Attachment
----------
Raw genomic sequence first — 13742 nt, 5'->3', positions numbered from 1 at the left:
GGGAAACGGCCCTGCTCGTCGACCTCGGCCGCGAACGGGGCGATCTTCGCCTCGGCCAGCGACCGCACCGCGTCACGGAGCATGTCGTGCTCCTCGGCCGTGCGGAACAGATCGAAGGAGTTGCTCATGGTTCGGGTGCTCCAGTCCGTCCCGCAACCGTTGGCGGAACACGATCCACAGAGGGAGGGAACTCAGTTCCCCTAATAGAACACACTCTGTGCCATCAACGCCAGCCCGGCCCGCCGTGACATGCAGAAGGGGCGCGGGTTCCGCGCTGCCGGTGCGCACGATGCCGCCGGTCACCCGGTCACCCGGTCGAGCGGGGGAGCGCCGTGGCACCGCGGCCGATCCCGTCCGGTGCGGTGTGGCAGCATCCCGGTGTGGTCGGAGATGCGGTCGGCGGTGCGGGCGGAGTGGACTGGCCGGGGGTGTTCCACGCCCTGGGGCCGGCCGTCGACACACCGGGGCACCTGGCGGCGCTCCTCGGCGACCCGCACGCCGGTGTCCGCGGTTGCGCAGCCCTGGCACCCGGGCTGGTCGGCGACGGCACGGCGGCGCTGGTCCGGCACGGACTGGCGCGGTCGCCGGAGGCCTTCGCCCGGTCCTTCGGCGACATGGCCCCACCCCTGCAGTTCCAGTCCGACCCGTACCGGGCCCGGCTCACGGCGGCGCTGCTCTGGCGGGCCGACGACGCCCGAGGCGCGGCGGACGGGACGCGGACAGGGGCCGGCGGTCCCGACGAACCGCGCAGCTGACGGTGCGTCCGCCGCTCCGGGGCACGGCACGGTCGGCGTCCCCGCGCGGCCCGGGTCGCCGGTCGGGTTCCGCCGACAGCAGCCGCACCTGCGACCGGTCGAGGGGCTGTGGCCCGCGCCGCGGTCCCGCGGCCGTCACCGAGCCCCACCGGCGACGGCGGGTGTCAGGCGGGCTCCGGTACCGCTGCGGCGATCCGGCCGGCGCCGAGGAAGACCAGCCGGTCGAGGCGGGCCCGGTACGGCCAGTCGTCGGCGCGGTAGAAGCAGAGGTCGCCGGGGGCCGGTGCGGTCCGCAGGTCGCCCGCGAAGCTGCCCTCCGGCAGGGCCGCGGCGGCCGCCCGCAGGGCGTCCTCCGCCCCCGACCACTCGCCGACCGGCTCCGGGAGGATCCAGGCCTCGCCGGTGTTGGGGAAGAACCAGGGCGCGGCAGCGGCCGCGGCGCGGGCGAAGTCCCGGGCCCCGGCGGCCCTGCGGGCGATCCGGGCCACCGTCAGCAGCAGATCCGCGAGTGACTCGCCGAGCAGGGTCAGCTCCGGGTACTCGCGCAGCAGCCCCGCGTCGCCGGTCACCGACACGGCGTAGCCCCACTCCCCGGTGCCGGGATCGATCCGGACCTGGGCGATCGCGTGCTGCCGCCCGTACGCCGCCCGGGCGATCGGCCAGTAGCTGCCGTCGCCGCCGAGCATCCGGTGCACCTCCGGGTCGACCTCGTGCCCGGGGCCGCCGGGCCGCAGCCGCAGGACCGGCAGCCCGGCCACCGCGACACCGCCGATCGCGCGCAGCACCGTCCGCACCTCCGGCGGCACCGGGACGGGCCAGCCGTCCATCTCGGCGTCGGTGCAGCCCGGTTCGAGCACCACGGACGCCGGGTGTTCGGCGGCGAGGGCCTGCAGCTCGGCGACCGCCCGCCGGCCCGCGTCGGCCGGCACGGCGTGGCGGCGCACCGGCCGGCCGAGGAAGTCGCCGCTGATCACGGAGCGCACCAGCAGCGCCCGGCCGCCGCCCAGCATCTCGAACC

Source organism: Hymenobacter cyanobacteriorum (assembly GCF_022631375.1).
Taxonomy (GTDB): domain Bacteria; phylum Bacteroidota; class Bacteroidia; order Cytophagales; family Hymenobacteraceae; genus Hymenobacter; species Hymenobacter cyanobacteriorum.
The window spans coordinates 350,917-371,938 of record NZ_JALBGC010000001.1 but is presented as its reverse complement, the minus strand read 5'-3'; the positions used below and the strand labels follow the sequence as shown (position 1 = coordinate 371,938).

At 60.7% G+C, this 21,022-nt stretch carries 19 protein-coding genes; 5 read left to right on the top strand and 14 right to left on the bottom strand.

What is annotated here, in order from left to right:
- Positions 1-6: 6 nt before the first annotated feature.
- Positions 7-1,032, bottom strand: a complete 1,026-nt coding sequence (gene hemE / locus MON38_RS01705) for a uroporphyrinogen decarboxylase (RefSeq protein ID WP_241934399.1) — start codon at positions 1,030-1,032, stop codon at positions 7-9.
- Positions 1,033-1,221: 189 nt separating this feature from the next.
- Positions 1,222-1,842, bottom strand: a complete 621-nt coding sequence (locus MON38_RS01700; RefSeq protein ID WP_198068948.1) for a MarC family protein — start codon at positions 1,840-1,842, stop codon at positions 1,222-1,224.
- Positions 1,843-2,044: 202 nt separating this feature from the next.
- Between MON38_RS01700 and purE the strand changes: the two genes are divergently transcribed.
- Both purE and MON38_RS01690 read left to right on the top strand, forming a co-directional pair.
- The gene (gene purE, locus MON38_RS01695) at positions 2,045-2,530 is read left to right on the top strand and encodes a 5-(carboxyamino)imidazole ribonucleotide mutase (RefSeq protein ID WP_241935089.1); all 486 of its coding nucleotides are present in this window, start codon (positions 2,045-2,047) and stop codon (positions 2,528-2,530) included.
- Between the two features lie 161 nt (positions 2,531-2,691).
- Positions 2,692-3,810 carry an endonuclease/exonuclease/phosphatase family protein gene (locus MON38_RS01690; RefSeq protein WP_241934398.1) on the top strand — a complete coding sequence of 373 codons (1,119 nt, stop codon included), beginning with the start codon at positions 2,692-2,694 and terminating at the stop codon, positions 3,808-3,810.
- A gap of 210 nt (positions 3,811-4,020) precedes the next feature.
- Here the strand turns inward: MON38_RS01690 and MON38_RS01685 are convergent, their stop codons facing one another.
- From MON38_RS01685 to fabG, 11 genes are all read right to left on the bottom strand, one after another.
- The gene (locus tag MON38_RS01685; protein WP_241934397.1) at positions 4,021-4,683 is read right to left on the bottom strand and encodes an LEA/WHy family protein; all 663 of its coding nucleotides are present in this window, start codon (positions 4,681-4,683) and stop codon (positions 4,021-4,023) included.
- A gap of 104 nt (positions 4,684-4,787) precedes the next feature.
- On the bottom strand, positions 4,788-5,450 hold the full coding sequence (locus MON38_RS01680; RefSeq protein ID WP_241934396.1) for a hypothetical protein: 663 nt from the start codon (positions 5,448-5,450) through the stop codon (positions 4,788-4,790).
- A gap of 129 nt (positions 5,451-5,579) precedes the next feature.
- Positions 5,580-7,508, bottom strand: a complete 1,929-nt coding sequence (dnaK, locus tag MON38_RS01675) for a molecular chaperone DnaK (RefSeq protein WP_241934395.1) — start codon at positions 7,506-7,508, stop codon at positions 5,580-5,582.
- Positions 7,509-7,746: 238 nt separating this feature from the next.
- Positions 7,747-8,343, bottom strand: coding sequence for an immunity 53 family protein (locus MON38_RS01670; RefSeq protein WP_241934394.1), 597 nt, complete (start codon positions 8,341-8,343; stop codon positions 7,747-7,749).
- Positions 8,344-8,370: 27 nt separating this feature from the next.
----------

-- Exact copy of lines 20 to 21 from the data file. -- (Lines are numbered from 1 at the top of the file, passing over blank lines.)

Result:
- From MON38_RS01685 to fabG, 11 genes are all read right to left on the bottom strand, one after another.
- The gene (locus tag MON38_RS01685; protein WP_241934397.1) at positions 4,021-4,683 is read right to left on the bottom strand and encodes an LEA/WHy family protein; all 663 of its coding nucleotides are present in this window, start codon (positions 4,681-4,683) and stop codon (positions 4,021-4,023) included.